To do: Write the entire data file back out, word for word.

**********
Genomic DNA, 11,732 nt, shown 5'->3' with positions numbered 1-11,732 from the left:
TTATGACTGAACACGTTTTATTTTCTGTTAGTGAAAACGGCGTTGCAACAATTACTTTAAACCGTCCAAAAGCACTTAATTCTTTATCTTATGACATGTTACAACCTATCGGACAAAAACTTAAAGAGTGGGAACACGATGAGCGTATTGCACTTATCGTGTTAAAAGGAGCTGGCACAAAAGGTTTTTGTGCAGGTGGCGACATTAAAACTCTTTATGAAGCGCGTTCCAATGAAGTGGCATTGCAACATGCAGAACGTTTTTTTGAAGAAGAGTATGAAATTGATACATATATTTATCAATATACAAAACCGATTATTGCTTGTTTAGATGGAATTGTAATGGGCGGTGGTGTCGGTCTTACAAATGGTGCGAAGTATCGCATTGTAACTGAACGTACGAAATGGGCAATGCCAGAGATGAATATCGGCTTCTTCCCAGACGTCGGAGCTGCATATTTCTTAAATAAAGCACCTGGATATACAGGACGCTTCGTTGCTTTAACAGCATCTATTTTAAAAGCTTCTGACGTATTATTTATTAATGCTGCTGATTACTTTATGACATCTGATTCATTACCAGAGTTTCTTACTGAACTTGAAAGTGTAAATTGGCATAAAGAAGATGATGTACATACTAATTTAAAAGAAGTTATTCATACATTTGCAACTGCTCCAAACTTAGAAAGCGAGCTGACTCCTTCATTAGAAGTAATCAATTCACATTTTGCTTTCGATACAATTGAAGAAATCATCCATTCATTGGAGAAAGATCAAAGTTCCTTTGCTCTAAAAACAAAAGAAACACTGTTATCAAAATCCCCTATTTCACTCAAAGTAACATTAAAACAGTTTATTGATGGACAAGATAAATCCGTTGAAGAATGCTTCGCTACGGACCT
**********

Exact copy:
Genomic DNA, 11,732 nt, shown 5'->3' with positions numbered 1-11,732 from the left:
TTATGACTGAACACGTTTTATTTTCTGTTAGTGAAAACGGCGTTGCAACAATTACTTTAAACCGTCCAAAAGCACTTAATTCTTTATCTTATGACATGTTACAACCTATCGGACAAAAACTTAAAGAGTGGGAACACGATGAGCGTATTGCACTTATCGTGTTAAAAGGAGCTGGCACAAAAGGTTTTTGTGCAGGTGGCGACATTAAAACTCTTTATGAAGCGCGTTCCAATGAAGTGGCATTGCAACATGCAGAACGTTTTTTTGAAGAAGAGTATGAAATTGATACATATATTTATCAATATACAAAACCGATTATTGCTTGTTTAGATGGAATTGTAATGGGCGGTGGTGTCGGTCTTACAAATGGTGCGAAGTATCGCATTGTAACTGAACGTACGAAATGGGCAATGCCAGAGATGAATATCGGCTTCTTCCCAGACGTCGGAGCTGCATATTTCTTAAATAAAGCACCTGGATATACAGGACGCTTCGTTGCTTTAACAGCATCTATTTTAAAAGCTTCTGACGTATTATTTATTAATGCTGCTGATTACTTTATGACATCTGATTCATTACCAGAGTTTCTTACTGAACTTGAAAGTGTAAATTGGCATAAAGAAGATGATGTACATACTAATTTAAAAGAAGTTATTCATACATTTGCAACTGCTCCAAACTTAGAAAGCGAGCTGACTCCTTCATTAGAAGTAATCAATTCACATTTTGCTTTCGATACAATTGAAGAAATCATCCATTCATTGGAGAAAGATCAAAGTTCCTTTGCTCTAAAAACAAAAGAAACACTGTTATCAAAATCCCCTATTTCACTCAAAGTAACATTAAAACAGTTTATTGATGGACAAGATAAATCCGTTGAAGAATGCTTCGCTACGGACCT